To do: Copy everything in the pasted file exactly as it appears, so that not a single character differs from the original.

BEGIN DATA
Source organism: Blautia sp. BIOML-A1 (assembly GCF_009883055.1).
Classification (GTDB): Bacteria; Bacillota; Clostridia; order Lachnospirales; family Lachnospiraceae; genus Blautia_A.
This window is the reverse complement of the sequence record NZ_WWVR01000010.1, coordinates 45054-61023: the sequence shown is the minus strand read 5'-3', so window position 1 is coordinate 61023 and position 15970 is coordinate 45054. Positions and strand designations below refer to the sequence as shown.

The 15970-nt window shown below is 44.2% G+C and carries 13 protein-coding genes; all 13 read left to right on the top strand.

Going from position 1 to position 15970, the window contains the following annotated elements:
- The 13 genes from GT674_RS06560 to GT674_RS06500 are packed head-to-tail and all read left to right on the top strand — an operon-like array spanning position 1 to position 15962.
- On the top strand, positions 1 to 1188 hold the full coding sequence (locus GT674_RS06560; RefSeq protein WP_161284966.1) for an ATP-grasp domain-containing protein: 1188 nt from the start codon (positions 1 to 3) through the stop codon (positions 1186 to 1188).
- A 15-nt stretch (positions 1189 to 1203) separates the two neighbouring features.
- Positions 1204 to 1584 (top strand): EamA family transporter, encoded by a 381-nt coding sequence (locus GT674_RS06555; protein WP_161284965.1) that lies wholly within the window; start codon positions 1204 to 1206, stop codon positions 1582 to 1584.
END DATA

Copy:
Source organism: Blautia sp. BIOML-A1 (assembly GCF_009883055.1).
Classification (GTDB): Bacteria; Bacillota; Clostridia; order Lachnospirales; family Lachnospiraceae; genus Blautia_A.
This window is the reverse complement of the sequence record NZ_WWVR01000010.1, coordinates 45054-61023: the sequence shown is the minus strand read 5'-3', so window position 1 is coordinate 61023 and position 15970 is coordinate 45054. Positions and strand designations below refer to the sequence as shown.

The 15970-nt window shown below is 44.2% G+C and carries 13 protein-coding genes; all 13 read left to right on the top strand.

Going from position 1 to position 15970, the window contains the following annotated elements:
- The 13 genes from GT674_RS06560 to GT674_RS06500 are packed head-to-tail and all read left to right on the top strand — an operon-like array spanning position 1 to position 15962.
- On the top strand, positions 1 to 1188 hold the full coding sequence (locus GT674_RS06560; RefSeq protein WP_161284966.1) for an ATP-grasp domain-containing protein: 1188 nt from the start codon (positions 1 to 3) through the stop codon (positions 1186 to 1188).
- A 15-nt stretch (positions 1189 to 1203) separates the two neighbouring features.
- Positions 1204 to 1584 (top strand): EamA family transporter, encoded by a 381-nt coding sequence (locus GT674_RS06555; protein WP_161284965.1) that lies wholly within the window; start codon positions 1204 to 1206, stop codon positions 1582 to 1584.